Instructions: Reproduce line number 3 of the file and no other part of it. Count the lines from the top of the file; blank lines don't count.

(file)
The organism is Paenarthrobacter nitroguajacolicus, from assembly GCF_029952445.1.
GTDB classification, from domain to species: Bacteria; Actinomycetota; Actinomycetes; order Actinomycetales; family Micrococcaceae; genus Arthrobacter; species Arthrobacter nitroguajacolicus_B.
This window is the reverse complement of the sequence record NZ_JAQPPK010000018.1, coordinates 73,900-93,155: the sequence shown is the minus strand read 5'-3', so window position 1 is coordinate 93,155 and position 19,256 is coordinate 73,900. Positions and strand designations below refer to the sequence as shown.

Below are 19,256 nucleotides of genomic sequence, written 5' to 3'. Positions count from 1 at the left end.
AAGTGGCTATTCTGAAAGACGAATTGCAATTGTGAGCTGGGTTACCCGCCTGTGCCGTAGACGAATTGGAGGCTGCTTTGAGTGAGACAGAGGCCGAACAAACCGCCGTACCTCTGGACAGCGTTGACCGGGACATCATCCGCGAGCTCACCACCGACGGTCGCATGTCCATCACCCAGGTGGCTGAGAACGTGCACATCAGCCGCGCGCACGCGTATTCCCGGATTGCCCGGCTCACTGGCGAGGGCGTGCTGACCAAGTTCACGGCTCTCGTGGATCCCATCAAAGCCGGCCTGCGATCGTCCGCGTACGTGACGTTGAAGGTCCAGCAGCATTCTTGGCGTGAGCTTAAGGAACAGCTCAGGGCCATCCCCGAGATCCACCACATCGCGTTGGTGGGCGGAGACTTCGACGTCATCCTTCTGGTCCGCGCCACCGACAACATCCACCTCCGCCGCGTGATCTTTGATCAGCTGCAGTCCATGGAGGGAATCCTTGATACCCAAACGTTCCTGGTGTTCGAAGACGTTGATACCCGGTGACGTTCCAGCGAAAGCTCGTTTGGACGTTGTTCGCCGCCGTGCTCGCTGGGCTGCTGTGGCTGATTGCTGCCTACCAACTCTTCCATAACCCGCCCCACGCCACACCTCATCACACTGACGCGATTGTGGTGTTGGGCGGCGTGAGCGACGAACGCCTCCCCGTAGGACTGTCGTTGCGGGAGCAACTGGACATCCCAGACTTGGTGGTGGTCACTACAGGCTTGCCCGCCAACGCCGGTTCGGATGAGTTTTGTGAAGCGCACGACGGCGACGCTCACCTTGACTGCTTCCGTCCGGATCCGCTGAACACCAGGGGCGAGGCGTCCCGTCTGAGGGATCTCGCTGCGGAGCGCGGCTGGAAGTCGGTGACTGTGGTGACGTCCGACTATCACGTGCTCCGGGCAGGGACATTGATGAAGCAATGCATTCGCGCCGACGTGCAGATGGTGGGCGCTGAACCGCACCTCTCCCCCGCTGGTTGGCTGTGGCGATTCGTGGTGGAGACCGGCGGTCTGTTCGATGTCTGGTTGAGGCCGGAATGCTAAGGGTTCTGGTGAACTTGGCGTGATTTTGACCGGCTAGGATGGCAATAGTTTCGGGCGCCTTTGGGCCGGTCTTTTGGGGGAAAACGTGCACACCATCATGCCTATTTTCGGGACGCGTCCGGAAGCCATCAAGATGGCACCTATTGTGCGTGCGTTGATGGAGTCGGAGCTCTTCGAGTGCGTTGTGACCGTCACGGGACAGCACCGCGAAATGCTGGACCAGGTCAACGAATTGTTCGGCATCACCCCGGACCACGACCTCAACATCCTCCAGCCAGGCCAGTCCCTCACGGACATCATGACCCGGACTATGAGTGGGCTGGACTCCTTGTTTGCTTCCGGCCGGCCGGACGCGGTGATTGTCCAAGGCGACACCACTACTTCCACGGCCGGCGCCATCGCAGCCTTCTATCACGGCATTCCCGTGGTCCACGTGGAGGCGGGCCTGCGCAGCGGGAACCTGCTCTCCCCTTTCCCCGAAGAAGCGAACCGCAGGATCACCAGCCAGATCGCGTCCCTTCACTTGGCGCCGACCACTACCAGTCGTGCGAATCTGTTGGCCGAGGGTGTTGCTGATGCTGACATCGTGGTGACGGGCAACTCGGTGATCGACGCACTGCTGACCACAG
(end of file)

This window is the reverse complement of the sequence record NZ_JAQPPK010000018.1, coordinates 73,900-93,155: the sequence shown is the minus strand read 5'-3', so window position 1 is coordinate 93,155 and position 19,256 is coordinate 73,900. Positions and strand designations below refer to the sequence as shown.